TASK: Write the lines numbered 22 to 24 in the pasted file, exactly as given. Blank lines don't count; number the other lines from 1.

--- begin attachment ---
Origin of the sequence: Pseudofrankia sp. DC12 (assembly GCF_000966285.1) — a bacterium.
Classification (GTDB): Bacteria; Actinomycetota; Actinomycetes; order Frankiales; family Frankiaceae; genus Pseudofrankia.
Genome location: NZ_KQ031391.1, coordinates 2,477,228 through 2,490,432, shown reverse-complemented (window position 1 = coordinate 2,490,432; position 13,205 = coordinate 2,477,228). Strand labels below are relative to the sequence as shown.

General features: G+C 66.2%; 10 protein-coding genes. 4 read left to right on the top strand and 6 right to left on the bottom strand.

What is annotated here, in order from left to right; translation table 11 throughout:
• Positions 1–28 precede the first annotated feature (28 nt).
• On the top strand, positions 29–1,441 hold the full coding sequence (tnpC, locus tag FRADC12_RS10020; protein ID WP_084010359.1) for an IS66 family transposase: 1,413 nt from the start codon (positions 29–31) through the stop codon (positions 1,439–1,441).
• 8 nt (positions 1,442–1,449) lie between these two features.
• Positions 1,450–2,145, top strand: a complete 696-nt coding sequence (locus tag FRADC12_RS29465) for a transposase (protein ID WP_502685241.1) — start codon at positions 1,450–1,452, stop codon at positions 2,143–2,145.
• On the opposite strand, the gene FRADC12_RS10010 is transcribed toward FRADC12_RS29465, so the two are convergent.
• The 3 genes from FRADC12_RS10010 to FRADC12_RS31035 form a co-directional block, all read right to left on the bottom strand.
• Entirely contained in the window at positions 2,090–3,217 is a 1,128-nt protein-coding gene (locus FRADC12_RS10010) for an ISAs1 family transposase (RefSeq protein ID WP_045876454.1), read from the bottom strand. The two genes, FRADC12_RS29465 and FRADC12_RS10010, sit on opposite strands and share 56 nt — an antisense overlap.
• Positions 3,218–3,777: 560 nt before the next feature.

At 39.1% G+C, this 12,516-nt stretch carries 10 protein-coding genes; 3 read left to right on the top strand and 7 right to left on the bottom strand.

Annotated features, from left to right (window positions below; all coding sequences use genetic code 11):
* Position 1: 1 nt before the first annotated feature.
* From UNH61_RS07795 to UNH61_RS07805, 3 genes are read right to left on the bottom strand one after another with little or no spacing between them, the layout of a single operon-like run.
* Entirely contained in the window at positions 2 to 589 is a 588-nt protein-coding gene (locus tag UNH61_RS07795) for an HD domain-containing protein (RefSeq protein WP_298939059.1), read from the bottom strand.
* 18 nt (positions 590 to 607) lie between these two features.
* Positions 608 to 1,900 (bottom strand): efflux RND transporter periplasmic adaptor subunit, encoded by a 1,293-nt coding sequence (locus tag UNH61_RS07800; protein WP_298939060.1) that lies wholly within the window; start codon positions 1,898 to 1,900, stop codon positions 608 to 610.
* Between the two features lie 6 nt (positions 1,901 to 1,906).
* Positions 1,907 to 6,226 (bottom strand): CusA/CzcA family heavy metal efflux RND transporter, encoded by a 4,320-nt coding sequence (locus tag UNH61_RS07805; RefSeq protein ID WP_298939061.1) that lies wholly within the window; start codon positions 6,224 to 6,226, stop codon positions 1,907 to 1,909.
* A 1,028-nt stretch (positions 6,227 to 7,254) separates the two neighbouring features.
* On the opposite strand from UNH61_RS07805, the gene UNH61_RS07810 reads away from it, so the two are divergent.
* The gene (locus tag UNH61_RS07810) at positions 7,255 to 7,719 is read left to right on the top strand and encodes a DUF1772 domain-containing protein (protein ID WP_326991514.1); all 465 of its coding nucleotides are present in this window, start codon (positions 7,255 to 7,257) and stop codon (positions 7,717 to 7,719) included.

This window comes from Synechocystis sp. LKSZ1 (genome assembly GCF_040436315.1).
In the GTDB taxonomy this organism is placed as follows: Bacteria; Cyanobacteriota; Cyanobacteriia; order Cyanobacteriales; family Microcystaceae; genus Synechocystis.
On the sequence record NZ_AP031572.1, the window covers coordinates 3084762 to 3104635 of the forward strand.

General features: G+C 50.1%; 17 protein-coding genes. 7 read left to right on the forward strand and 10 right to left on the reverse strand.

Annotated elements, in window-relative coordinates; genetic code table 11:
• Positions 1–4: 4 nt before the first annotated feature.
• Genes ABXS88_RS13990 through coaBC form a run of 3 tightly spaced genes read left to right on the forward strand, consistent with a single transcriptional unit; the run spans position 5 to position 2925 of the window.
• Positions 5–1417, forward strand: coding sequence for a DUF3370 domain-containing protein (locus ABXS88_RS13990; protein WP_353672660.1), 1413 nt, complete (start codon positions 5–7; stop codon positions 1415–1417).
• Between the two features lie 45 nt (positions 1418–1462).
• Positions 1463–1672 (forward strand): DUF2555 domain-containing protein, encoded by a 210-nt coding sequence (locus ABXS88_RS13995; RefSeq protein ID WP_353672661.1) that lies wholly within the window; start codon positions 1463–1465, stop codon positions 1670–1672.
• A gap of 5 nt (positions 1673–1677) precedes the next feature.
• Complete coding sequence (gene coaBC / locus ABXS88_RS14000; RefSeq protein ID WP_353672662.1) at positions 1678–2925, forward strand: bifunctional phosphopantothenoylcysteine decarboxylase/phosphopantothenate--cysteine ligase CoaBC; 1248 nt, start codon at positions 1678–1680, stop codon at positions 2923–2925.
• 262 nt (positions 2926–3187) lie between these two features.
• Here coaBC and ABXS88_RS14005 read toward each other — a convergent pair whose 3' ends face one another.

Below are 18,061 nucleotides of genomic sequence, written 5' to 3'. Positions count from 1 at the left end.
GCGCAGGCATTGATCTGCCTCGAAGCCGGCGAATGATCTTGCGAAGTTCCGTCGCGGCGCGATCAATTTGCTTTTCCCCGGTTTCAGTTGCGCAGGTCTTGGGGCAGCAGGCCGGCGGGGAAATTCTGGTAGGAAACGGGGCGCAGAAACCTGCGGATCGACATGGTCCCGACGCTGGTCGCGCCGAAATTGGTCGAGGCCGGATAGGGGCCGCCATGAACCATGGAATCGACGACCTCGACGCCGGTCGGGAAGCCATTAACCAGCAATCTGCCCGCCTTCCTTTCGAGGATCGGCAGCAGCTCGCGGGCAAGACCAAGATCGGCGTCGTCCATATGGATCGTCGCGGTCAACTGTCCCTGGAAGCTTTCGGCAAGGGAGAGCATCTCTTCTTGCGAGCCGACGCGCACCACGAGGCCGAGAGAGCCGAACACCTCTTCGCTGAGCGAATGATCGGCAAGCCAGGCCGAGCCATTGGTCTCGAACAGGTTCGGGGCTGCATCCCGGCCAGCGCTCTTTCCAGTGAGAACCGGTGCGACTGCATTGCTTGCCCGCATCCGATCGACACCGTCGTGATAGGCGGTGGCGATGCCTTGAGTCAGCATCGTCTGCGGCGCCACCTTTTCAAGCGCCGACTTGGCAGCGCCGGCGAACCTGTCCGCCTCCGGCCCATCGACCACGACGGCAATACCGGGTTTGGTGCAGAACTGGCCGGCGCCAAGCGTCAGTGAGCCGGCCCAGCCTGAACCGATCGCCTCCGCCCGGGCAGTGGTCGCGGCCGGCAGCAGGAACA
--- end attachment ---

* Positions 1,907 to 6,226 (bottom strand): CusA/CzcA family heavy metal efflux RND transporter, encoded by a 4,320-nt coding sequence (locus tag UNH61_RS07805; RefSeq protein ID WP_298939061.1) that lies wholly within the window; start codon positions 6,224 to 6,226, stop codon positions 1,907 to 1,909.
* A 1,028-nt stretch (positions 6,227 to 7,254) separates the two neighbouring features.
* On the opposite strand from UNH61_RS07805, the gene UNH61_RS07810 reads away from it, so the two are divergent.